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Divisions in the history of Irish English

Ireland is the first country beyond Britain to which English was taken. In the late twelfth century conquest with ensuing settlement began in the south-east of the country and quickly encompassed the capital Dublin. The leaders at this time were Anglo-Norman warlords but there were English speakers involved too and the English language gained a foothold on the east coast of Ireland which it kept throughout the remainder of Irish history.

In the fourteenth, fifteenth and sixteenth centuries the Irish language regained much of its former position. The Anglo-Normans were assimilated entirely to the native population and soon could only speak Irish. English was largely confined to the towns, especially on the east coast. The linguistic situation changed dramatically when there was successful plantation of the north of the country in the early seventeenth century. The demographic movement from Scotland to Ulster formed the basis for the later split in the community of the north into an Irish and a Scottish/English section.

In the south of the country the seventeenth century also saw more successful plantations (settlement from Britain on lands escheated from the native Irish) than in the sixteenth century. The Irish language was pushed back increasingly to the western seaboard where today its remaining historically continuous areas are to be found.

Although authors like Alan Bliss believed that there was a break between the English language of the late medieval period and that of the early modern period (as of the seventeenth century), it can be shown clearly that on the east coast, the specific features of vernacular English there have their roots in late medieval Irish English. These are attested in the Kildare Poems and other minor pieces from the early fourteenth century (Hickey 1993, 2002a, 2002b). The glossaries for the defunct dialect of Forth and Bargy (Dolan and Ó Muirithe (eds) 1996; Barnes 1867; Vallancey 1788) are archaic in character and represent a continuation of medieval Irish English (Hickey 1988) into the early nineteenth century.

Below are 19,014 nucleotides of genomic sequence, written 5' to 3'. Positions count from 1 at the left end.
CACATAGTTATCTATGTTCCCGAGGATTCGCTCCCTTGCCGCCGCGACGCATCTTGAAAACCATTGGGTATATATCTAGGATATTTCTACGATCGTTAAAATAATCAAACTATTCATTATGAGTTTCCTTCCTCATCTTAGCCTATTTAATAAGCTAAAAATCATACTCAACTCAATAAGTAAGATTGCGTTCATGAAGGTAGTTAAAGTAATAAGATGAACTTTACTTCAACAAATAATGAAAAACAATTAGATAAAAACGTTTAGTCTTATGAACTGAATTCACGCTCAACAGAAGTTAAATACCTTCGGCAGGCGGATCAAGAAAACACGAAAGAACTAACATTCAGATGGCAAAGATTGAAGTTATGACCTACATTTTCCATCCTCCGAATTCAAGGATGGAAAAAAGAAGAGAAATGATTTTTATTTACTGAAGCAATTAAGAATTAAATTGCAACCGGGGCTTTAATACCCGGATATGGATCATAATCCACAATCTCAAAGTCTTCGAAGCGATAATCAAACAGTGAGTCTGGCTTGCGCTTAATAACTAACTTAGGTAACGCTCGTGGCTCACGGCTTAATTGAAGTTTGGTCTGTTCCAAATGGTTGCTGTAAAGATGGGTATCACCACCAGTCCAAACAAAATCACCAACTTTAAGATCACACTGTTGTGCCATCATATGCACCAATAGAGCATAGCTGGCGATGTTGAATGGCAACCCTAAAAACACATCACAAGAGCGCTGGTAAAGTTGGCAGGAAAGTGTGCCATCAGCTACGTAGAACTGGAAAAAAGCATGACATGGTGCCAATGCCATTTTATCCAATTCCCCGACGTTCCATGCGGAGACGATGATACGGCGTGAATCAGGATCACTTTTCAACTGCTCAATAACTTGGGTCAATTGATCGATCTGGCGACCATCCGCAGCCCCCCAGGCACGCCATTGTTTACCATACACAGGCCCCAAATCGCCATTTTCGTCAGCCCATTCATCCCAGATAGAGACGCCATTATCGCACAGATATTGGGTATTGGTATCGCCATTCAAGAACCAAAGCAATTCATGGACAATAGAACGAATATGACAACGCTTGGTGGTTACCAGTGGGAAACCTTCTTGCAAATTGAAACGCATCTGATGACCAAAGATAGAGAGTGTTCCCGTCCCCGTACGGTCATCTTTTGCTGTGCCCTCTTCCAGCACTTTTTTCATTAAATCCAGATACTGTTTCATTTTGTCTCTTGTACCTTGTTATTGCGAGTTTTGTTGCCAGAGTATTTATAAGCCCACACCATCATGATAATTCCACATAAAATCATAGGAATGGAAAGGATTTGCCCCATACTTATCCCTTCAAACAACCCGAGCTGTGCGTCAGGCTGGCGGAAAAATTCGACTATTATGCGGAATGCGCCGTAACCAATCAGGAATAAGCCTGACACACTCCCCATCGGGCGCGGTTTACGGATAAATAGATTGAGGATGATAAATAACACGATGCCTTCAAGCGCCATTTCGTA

Period 1 Time Late twelfth century
  Source West and south-west of England
  Destination East and south-east of Ireland
  Languages Anglo-Norman, English

Period 2a Time Early seventeenth century
  Source Western Scotland
  Destination North-east of Ireland (Ulster)
  Language Lowland Scots

Period 2b Time Mid-seventeenth century and later
  Source North-west and west of England
  Destination Chiefly centre and south of Ireland
  Language Dialects of English typical of source areas



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Barnes, William, ed. 1867. A Glossary, with Some Pieces of Verse, of the Old Dialect of the English Colony in the Baronies of Forth and Bargy, County of Wexford, Ireland Formerly Collected by Jacob Poole. London: J. R. Smith.

Bliss, Alan J. 1976. ‘The English language in early modern Ireland’, in Moody, Martin and Byrne (eds), 546-60.

Dowling, Patrick J. 1968 [1935]. The hedge schools of Ireland. London: Longmans.

Dolan, Terence P. and Diarmuid Ó Muirithe (eds) 1996 [1979]. The Dialect of Forth and Bargy. Dublin: Four Courts Press. Heuser, Wilhelm 1904. Die Kildare-Gedichte. Die ältesten mittelenglischen Denkmäler in anglo-irischer Überlieferung. Bonn: Hanstein. Bonner Beiträge zur Anglistik, Vol. 14.

Fisiak, Jacek (ed.) 1988. Historical Dialectology. Berlin: Mouton de Gruyter.

Fisiak, Jacek (ed.) 1997. Studies in Middle English. Berlin: Mouton de Gruyter.

Hickey, Raymond 1988. ‘A lost Middle English dialect: the case of Forth and Bargy’, in Fisiak (ed.), pp. 235-72.

Hickey, Raymond 1993. ‘The beginnings of Irish English’, Folia Linguistica Historica 14, 213-38.

Hickey, Raymond 1997. ‘Assessing the relative status of languages in medieval Ireland’, in Fisiak (ed.), 181-205.

Hickey, Raymond 2002a. ‘Dublin and Middle English’, in Lucas and Lucas (eds), pp. 187-200.

Hickey, Raymond. 2002b. ‘Historical input and the regional differentiation of English in the Republic of Ireland’, In Lenz and Möhlig (eds), 199-211.

Irwin, Patrick J. 1935. A Study of the English Dialects of Ireland, 1172-1800. PhD thesis: University College London.

Lenz, Katja and Ruth Möhlig (eds) Of dyuersitie & chaunge of langage. Essays presented to for Manfred Görlach on the occasion of his 65th birthday. Heidelberg: Winter.

Lucas, Angela (ed.) 1995. Anglo-Irish poems of the Middle Ages. Dublin: Columba Press.

Lucas, Peter J. and Angela M. Lucas (eds) 2002. Middle English. From Tongue to Text. Selected Papers from the Third International Conference on Middle English: Language and Text Held at Dublin, Ireland, 1-4 July 1999. Frankfurt: Lang.

McIntosh, Angus and Michael Samuels 1968. ‘Prolegomena to a study of mediæval Anglo-Irish’, Medium Aevum 37, 1-11.

Moody, Theodore W., Francis X. Martin and Francis J. Byrne 1976. A New History of Ireland. Vol. III: Early Modern Ireland (1534-1691). Oxford: Clarendon Press.

Palmer, Patricia 2000. Language and Conquest in Early Modern Ireland. Cambridge: University Press.

Vallancey, Charles 1788. ‘Memoir of the language, manners, and customs of an Anglo-Saxon colony settled in the baronies of Forth and Bargie, in the County of Wexford, Ireland, in 1167, 1168, 1169’, Transactions of the Royal Irish Academy 2, 19-41.